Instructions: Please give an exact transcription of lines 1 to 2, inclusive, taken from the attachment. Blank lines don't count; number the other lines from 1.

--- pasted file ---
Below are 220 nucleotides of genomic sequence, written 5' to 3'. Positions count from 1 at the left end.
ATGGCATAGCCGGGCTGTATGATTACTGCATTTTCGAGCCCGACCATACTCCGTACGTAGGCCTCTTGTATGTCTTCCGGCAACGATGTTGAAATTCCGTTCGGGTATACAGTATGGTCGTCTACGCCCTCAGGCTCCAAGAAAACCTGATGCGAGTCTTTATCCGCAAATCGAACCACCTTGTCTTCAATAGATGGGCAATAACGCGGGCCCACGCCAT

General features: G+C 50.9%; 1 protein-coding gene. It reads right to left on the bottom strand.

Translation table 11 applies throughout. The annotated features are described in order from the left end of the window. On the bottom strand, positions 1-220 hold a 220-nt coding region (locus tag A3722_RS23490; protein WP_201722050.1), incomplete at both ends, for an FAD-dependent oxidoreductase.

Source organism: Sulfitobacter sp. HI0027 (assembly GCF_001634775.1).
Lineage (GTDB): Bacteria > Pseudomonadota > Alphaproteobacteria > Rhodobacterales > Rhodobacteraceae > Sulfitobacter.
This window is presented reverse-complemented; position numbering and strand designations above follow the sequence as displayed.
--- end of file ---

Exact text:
Below are 220 nucleotides of genomic sequence, written 5' to 3'. Positions count from 1 at the left end.
ATGGCATAGCCGGGCTGTATGATTACTGCATTTTCGAGCCCGACCATACTCCGTACGTAGGCCTCTTGTATGTCTTCCGGCAACGATGTTGAAATTCCGTTCGGGTATACAGTATGGTCGTCTACGCCCTCAGGCTCCAAGAAAACCTGATGCGAGTCTTTATCCGCAAATCGAACCACCTTGTCTTCAATAGATGGGCAATAACGCGGGCCCACGCCAT